While regional states such as Georgia and Armenia are friendly to the Kurdish liberation movement, they are struggling to work on joining Europe and do not wish to be drawn into the conflicts of the Middle East. In particular, Armenia’s threat to Azerbaijan regarding Artsakh, a de facto independent state in the South Caucasus, is almost entirely focused on its own defense.
An important opportunity for the Kurds could be cooperation with Israel, a prosperous and militarily powerful state with no allies in the region that is virtually surrounded by enemies.
Cooperation with Israel offers significant and realistic opportunities. Israel is the only state that voiced support for the referendum on the independence of the Kurdish autonomous region.
The Israeli-friendly attitude of the Kurds and similar situations are factors for a possible close friendship on a political and military level. With Turkey’s increasing anti-Israel sentiment and Iranian rivalry, Israel is more than interested in a Kurdish state as a buffer for stability in the Middle East. The antagonistic attitude of Turkey and Iran toward the Kurds and Israel therefore provides ideal conditions for close political cooperation. Like the US, Israel is interested in pushing Iranian influence out of Iraq and Syria; cooperation with the Kurds is essential. The Kurdish freedom movement should design a strategy to strengthen Israeli-Kurdish relations, but not build them at the expense of Islam so as not to force other Muslim states into an antagonistic attitudes as hostile as Turkey’s and Iran’s.
THE PERSPECTIVES of important world powers such as Russia, India and China now remain to be discussed. Russia, as Syrian President Bashar Assad’s patron, has proven in the Syrian war that it can act as a loyal and powerful ally. As a geopolitical antagonist of the US, however, one would have to move away from the Americans for a theoretical alliance with Russia. Even then, the question would be whether Russia would be interested in this alliance at all.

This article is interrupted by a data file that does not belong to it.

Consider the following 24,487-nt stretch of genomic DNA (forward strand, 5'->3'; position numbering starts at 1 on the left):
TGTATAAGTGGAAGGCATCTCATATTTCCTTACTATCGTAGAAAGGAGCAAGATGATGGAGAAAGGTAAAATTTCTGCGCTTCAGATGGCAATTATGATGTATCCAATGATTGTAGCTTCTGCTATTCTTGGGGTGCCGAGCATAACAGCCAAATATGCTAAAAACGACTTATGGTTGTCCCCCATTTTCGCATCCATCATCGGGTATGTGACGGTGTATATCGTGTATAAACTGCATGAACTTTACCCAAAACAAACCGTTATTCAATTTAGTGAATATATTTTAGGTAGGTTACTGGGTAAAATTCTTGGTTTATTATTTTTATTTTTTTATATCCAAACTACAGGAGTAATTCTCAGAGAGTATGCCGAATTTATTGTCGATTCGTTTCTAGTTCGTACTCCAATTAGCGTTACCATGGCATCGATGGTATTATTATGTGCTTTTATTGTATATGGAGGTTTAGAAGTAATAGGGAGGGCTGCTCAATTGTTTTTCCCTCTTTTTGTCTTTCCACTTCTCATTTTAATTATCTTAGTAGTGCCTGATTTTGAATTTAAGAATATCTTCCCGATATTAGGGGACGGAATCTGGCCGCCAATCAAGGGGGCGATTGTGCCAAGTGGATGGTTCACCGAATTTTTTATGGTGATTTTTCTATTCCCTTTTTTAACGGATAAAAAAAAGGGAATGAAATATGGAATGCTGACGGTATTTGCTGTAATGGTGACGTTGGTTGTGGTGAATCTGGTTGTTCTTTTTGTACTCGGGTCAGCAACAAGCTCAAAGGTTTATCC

India and China, as geopolitical up-and-comers, have not been particularly involved so far. The conflict in the Chinese Sea can be regarded as the first muscle game and could be the starting signal for further international operations. Here, too, the problem is that China, more likely to be seen as a counterweight to the United States, has so far shown no significant geostrategic interest in the Middle East and is likely to prefer to work with established partners.
India has made few major international operations so far. Due to its enmity with Pakistan, which can be counted in the wider range to the axis of Erdogan, here at least it might tend to be sympathetic. If Kurdish authorities succeed in addressing and negotiating them intelligently, an important alliance could emerge here. Since India is still inexperienced on the geopolitical stage and will hardly show any irresponsible arrogance like the US, India could act as a reliable ally, which could be a tremendous advantage for the Kurdish Movement. The difficulty here is to convince India to become active in foreign policy.
In summary, despite powerful opponents such as Turkey and Iran and limited loyal allies at the international level, the Kurdish liberation movement still has possibilities that could be actualized with intelligent moves. In addition, possible future large-scale internal disputes in Turkey and Iran cannot be ruled out, which would create a tremendous opportunity. Excluding Turkey from NATO is unlikely, but would also create significant opportunities that could enable the establishment of a Kurdish state.
Fundamental to this is the unity of the various Kurdish factions as well as the fight against corruption and collaborators. There can and will always be differences of opinion between the Kurdish parties, but they should confine themselves to a political arena and not jeopardize military unity. The future is unpredictable, but you must act strategically if you want to survive in the Middle East.
Manuel Leiti is studying political science in Bavaria, Germany. Passar Hariky is an actor and student in political science in Berlin, Germany.